During a five-day special legislative session this week, the GOP-controlled House and Senate approved seven bills that expand much of DeSantis's agenda that has catapulted the governor into the national spotlight in recent years. Among these include measures that would expand his controversial migrant transport program as well as a further crackdown on election-related crimes.
The special legislative session prompted some scrutiny from Democratic lawmakers who argued DeSantis pushed Republicans into it in order to boost his national profile.
“The reality is we have a governor setting up a presidential bid, and this is basically his attempt to get earned media time on Fox News,” said Rep. Anna Eskamani (D) during a floor debate on Friday.
One such proposal that was passed by the legislature this week includes a program that would continue transporting illegal immigrants to Democratic-led states — a move that has prompted criticism in recent months. The legislation creates the Unauthorized Alien Transport Program within the state’s Division of Emergency Management, giving state workers the authority to transport migrants to other states if deemed necessary.
The legislation builds on previous moves from DeSantis to fly migrants out of the Sunshine State to northern Democratic-led cities. DeSantis first flew two planes carrying nearly 50 migrants from Texas to Martha’s Vineyard in September, prompting outcry from some critics who called the tactic inhumane.
The new legislation would pave the way for such programs to continue, allowing Florida to transport migrants from any state, not just those in Florida.
Another contentious bill that made its way through the legislature this week includes a measure seeking to crack down on election-related crimes. Florida lawmakers approved legislation that would give state prosecutors authority to charge residents with election violations, building on DeSantis’s previous efforts to crack down on election fraud.
DeSantis previously created the Office of Election Crimes and Security last year, resulting in the arrest of 20 individuals who were accused of illegally voting in the 2020 election because they had previous criminal convictions. Florida allows for some convicted felons to vote in state elections, due to a law that was passed in 2018. However, this does not extend to those who were convicted of murder or sex offenses, which caused some confusion during the 2020 cycle.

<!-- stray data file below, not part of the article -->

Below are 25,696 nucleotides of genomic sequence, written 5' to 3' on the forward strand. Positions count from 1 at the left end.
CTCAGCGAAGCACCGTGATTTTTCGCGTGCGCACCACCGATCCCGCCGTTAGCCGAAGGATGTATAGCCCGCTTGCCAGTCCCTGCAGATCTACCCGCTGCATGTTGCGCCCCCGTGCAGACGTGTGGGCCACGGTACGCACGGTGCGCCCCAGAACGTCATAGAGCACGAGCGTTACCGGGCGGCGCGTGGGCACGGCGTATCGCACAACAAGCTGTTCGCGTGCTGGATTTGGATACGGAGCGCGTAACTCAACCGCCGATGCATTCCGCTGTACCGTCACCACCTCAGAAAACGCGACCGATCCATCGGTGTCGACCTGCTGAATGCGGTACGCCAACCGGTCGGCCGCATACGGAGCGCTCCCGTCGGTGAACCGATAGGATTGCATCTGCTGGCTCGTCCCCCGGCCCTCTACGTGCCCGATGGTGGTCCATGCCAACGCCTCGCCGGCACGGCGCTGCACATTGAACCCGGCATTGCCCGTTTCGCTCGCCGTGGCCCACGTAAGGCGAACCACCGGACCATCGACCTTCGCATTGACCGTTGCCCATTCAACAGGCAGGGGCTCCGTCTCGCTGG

Judges tossed out several of those cases, ruling that the Office of Statewide Prosecution does not have jurisdiction over election fraud cases. The new bill would change that, giving state prosecutors that authority.
Lawmakers also approved a bill that would give the state government and DeSantis more control over the Reedy Creek Improvement District, a special taxing jurisdiction that has given Disney World self-governance for more than 50 years. Florida legislators first stripped Disney World of this autonomy last year after company officials publicly criticized the bill that prohibits teachers from talking about sexual orientation or gender identity in classrooms from kindergarten to third grade.
The latest iteration of the bill renames the district to Central Florida Tourism Oversight District and replaces the jurisdiction’s governing board with a five-person oversight team appointed by DeSantis.
The recent legislative wins are sure to give DeSantis a leg up with national conservatives should he launch a White House bid. Although DeSantis has not yet indicated whether he plans to run for president, the governor is considered a top contender and a rising star within the Republican Party.